Irish women are to be first in the world to trial potential a new breast cancer treatment.
Cancer research funded by the public has spurred the potentially life-saving new clinical trial.
The clinical study will see women with advanced triple negative breast cancer being treated with the drug 'COTI-2', in combination with chemotherapy, at St Vincent's University Hospital in Dublin.
The research was carried out by Dr Naoise Synnott in University College Dublin and St Vincent's University Hospital.
Her work was funded by the Irish Cancer Society's 'Breast-Predict' research programme and the Clinical Cancer Research Trust.
It is hoped that the trial, to be funded by Cotinga Pharmaceuticals, will begin recruiting patients later this year.
It will be aimed at women whose triple negative breast cancer has spread beyond the breast.
It comes as thousands of volunteers took to the streets on Friday to mark Daffodil Day.
The campaign raises crucial funds to support cancer patients and their families.
Chief executive of the Irish Cancer Society, Averil Power, said: "News like this shows the positive difference cancer research is making for Irish people.
"Everyone who has donated to the Irish Cancer Society can feel a part of making this clinical trial a reality.
"But we want to do more. Every year we have to turn away researchers who come to us with potentially life-saving projects, simply because we don't have enough funds to support them.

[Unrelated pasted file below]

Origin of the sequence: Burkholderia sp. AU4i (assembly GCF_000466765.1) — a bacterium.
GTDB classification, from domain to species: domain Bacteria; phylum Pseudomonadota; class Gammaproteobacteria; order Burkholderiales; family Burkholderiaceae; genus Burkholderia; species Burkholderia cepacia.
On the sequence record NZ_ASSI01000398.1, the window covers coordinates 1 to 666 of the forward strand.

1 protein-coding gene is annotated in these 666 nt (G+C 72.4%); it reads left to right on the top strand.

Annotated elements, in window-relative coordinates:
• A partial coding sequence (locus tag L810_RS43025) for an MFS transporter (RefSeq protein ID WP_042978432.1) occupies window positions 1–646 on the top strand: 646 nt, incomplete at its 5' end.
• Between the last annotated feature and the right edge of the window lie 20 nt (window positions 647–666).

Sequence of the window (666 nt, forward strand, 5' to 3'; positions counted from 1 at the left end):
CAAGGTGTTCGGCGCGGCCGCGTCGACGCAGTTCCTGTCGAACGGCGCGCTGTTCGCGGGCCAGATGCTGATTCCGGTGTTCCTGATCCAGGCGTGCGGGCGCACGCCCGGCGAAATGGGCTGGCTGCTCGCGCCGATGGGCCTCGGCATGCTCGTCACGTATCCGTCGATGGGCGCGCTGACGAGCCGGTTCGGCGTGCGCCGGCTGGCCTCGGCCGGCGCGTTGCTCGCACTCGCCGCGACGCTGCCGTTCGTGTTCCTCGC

"The Irish Cancer Society needs the public's support on Daffodil Day today so that we can fund more research and push for more trials like this one, which give patients the earliest possible access to medical breakthroughs they so desperately need and which we hope will save more lives."
More than 250 people are diagnosed with triple-negative breast cancer each year.
It is often aggressive, difficult to treat and tends to be more common in younger women.
Caitriona Plunkett had just turned 35 when she was diagnosed with triple negative breast cancer in June 2016.
The mother-of-two from Dublin said: "When I found out I had cancer I was terrified, but in the end I'm one of the lucky ones - it was caught early, making treatment more effective.
"Supports like the Irish Cancer Society's Cancer Nurseline got my family and me through this tough time, and we're stronger now as a result."
"Not everyone with this cancer is as lucky, though. I've seen first-hand the devastating effects that treatments for this disease can have.
"And if they don't work, the outcome is heart-breaking. That's why clinical trials that give hope for better, less harsh treatments, are so important."
Main image: Dr Naoise Synnott | Image: Irish Cancer Society